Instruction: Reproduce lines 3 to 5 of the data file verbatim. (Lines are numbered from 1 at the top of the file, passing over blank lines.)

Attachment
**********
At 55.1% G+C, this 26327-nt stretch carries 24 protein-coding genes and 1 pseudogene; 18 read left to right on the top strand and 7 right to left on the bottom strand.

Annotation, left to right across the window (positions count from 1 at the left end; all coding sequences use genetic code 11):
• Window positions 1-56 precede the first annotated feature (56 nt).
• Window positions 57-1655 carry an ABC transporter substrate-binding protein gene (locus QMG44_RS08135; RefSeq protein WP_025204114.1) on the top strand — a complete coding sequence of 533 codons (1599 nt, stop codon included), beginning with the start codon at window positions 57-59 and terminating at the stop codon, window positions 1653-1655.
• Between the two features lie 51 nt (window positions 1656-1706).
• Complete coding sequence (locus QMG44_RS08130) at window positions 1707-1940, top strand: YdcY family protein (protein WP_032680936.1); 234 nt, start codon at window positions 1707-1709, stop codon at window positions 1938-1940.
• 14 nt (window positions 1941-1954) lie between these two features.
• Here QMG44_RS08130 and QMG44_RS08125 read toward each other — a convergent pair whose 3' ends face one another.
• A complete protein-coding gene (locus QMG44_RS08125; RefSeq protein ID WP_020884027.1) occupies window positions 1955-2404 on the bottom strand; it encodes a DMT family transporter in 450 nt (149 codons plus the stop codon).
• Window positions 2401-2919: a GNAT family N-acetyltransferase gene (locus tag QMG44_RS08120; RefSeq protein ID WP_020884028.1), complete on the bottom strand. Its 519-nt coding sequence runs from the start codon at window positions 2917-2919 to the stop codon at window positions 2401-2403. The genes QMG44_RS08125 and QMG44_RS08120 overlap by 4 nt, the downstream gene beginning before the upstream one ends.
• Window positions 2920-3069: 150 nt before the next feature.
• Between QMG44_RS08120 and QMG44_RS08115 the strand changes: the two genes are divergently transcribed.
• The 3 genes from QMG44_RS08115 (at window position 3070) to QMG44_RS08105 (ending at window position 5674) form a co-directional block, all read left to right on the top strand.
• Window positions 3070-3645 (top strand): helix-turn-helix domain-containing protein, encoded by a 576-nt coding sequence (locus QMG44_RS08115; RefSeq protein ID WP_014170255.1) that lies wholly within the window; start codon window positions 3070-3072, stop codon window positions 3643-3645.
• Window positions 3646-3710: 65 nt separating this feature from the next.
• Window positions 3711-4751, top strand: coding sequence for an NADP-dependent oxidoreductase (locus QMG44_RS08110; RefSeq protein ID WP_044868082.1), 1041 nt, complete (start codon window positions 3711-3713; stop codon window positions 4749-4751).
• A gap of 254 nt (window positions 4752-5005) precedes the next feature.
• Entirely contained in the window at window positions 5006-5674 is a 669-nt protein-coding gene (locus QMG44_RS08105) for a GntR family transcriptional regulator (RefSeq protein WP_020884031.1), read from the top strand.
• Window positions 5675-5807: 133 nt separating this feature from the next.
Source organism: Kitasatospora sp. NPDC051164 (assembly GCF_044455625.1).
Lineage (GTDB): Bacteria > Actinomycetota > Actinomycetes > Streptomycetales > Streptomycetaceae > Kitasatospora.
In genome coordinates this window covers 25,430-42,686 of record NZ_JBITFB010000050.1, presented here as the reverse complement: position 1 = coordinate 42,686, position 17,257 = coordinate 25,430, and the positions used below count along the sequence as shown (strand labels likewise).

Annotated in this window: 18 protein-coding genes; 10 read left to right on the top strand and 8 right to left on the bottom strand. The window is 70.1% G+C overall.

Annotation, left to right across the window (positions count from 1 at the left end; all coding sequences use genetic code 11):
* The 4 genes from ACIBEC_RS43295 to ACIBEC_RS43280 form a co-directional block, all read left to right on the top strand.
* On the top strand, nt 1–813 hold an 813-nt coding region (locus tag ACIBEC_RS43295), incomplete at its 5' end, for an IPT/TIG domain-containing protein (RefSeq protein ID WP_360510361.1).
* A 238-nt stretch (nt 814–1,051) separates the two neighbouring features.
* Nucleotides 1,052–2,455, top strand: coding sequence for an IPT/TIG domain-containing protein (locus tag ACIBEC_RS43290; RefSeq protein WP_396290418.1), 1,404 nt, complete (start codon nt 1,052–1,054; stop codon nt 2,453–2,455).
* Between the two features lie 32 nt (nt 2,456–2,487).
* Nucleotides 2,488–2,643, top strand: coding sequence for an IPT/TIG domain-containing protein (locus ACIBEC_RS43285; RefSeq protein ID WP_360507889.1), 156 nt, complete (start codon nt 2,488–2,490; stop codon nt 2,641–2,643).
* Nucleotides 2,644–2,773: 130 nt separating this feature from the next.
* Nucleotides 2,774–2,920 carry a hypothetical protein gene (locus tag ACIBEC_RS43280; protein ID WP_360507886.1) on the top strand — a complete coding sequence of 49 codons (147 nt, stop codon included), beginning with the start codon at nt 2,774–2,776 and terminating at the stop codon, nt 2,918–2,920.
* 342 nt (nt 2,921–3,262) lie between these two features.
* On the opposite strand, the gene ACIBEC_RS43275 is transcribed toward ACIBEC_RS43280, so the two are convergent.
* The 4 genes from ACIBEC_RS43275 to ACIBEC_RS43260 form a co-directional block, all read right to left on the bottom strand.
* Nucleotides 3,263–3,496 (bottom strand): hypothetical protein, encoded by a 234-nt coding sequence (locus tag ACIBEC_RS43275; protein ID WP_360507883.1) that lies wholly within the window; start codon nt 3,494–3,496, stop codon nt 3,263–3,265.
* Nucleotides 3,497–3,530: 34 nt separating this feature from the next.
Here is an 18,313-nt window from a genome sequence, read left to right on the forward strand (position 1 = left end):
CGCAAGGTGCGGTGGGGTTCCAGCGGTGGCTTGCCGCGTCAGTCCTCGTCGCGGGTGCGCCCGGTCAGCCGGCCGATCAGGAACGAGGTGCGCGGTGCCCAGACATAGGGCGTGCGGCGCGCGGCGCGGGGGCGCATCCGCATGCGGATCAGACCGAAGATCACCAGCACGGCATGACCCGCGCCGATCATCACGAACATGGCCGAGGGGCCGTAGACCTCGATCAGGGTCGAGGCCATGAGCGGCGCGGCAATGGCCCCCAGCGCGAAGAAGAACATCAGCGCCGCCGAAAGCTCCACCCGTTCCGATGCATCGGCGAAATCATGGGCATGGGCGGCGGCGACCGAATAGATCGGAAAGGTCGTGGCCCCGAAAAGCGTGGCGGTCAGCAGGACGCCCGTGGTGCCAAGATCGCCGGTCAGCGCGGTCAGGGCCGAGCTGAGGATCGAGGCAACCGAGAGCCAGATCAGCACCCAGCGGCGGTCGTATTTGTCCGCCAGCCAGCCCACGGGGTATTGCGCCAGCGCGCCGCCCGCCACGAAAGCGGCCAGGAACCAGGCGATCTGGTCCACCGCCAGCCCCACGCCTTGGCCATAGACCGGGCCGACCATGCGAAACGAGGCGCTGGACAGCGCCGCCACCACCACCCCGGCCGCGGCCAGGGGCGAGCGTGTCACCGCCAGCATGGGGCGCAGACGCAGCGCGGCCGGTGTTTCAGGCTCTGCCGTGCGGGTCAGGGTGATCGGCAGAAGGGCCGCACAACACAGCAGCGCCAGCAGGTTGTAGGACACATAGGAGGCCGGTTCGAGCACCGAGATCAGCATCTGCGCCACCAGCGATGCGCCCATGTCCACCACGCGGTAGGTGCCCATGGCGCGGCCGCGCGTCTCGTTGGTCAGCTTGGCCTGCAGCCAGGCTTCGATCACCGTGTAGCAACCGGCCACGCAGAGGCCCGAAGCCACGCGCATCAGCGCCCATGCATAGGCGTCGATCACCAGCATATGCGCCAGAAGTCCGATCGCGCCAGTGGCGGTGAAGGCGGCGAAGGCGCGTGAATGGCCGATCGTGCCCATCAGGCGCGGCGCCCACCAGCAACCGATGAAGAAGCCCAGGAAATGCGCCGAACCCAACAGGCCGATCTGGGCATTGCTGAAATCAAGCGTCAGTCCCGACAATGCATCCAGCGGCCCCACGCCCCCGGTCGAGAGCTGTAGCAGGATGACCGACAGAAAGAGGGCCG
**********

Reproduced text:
• Window positions 1-56 precede the first annotated feature (56 nt).
• Window positions 57-1655 carry an ABC transporter substrate-binding protein gene (locus QMG44_RS08135; RefSeq protein WP_025204114.1) on the top strand — a complete coding sequence of 533 codons (1599 nt, stop codon included), beginning with the start codon at window positions 57-59 and terminating at the stop codon, window positions 1653-1655.
• Between the two features lie 51 nt (window positions 1656-1706).